All the other nine rides were successful in spotting big cats! I came back to Mumbai very happy and satisfied knowing that my time was well spent and my money was well invested into a jungle escape that brought me much joy.
All the while, I was drawing parallels to investing. How frustrated do we get and how entitled do we feel when the funds we choose or are recommended (by our trusted advisors) don’t perform and we get tempted to move to other funds only to find out that the funds we jumped from are now roaring and the funds we moved to (because they had been giving good returns) are now underperforming.
We blame all others – the financial advisor (equal to the forest guide), the fund house (equal to the hotel and its driver), the fund manager, and mutual funds as a category in all (equal to Indian National Parks). We never attribute it to perhaps the time we chose to invest (perhaps we had recency bias and we invested in the fund at its peak), our folly to invest too much in one category and not diversify, or just our bad luck!
We lose patience, keep jumping from fund to fund and mutual funds to direct stocks only to be disappointed after a while (Thank God I didn’t jump on that flight to Jaipur only to miss all the excitement in Tadoba).
The jungle teaches you to be patient as does the stock market and investing in general. Using logic over emotion tends to be very difficult for the very best of us (I am guilty of this too). Just like I tried to reason with Tadoba, it’s important to reason with your investments: does the fund manager have a good long-term track record? Does the fund manager have a well-documented and articulated investment process that is monitored?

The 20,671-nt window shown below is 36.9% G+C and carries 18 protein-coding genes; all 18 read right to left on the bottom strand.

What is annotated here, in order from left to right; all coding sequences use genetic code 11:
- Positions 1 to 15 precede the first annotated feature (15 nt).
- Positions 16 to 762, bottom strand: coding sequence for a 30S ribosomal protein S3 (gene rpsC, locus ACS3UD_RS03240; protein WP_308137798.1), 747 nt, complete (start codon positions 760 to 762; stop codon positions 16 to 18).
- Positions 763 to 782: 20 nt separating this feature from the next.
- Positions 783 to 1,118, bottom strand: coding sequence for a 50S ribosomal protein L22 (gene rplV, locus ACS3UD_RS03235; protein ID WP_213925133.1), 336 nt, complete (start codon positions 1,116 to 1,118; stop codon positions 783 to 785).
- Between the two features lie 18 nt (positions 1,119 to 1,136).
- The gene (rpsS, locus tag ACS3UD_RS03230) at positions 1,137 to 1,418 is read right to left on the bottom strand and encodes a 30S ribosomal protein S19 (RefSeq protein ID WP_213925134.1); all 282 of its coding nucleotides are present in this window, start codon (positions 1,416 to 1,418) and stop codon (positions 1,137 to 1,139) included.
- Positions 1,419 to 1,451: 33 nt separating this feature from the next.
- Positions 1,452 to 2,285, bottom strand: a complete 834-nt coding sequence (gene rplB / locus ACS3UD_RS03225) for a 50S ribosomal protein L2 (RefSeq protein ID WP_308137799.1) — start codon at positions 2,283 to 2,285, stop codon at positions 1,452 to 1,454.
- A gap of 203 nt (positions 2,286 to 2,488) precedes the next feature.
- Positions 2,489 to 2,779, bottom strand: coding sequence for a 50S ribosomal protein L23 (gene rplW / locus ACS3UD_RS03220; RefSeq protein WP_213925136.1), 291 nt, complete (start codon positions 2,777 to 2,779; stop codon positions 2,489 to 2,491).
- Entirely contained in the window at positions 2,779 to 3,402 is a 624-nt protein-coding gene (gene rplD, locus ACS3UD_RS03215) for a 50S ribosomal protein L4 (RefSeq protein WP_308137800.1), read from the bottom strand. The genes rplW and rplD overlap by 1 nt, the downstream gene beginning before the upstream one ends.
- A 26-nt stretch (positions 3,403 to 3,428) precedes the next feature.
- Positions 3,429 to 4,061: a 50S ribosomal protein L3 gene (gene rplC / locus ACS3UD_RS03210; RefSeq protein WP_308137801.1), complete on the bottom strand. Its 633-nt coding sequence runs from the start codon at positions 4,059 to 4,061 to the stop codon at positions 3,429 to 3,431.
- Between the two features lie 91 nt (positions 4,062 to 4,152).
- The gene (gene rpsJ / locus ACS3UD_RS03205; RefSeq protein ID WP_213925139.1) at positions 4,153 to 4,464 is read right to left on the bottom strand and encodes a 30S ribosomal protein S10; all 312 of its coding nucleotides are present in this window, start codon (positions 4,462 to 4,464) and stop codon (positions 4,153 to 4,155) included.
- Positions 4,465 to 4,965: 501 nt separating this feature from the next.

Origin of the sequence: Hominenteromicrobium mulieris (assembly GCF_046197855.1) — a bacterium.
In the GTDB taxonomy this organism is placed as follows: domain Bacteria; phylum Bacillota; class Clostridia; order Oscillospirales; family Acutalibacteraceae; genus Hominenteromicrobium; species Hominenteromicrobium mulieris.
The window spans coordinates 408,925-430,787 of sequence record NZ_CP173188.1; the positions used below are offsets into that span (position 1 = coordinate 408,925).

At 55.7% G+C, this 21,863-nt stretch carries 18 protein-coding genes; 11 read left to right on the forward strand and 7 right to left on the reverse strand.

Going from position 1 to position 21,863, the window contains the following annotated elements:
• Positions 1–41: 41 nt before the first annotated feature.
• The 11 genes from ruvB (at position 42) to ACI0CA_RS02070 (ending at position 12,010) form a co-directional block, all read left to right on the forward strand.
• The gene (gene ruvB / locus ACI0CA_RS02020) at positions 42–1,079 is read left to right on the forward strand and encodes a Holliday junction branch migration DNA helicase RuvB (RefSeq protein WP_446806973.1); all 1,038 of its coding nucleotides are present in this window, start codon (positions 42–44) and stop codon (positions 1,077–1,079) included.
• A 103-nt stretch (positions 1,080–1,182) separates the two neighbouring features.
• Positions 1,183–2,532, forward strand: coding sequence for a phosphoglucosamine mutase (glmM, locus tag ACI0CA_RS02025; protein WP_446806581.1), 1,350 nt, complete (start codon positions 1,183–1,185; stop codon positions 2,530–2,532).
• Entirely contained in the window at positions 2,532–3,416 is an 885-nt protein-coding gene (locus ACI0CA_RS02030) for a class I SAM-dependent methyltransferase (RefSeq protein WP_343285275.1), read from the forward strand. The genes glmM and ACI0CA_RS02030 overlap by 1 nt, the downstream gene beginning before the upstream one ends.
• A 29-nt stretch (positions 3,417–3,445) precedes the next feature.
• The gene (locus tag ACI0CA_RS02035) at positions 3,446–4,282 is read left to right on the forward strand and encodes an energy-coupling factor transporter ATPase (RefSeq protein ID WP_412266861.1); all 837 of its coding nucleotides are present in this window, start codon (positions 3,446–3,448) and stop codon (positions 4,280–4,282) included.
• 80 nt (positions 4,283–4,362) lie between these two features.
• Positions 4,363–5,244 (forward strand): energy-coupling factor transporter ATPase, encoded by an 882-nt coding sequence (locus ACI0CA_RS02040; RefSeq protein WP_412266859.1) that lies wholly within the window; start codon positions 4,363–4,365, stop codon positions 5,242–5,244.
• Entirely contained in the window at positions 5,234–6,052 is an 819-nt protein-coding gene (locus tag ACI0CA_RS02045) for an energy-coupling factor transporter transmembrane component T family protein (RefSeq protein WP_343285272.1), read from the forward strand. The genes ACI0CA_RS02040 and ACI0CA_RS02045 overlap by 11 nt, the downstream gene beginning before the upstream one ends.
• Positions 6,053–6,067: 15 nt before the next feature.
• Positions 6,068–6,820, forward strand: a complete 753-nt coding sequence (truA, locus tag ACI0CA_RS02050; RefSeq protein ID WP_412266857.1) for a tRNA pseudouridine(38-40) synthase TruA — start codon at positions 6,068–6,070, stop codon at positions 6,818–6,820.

Have I read it and do I agree with it? Does the fund house have a good track record? Do equity funds eventually do well in the long term? Did I enter at a time when the fund was at its peak? Did I go in with high immediate expectations when knowing that equity investments can be volatile and will serve me well in the long run? Did I know that being patient is part of the game?
I can’t help but think that my many years of jungle visits have certainly taught me to be patient and train my mind to side with logic over emotion. Do I still falter? Of course, I do. We are after all human. But it is important to keep introspecting, not blaming all those around you, keeping centered and reflecting and weighing logic over your emotions. After knowing that you have done your homework (or having had someone trusted to do it for you) just have faith and patience.
The author is Director and Head Sales and Marketing at DSP investment Managers
DISCLAIMER: Views expressed are the author's own. Outlook Money does not necessarily subscribe to them. Outlook Money shall not be responsible for any damage caused to any person/organisation directly or indirectly.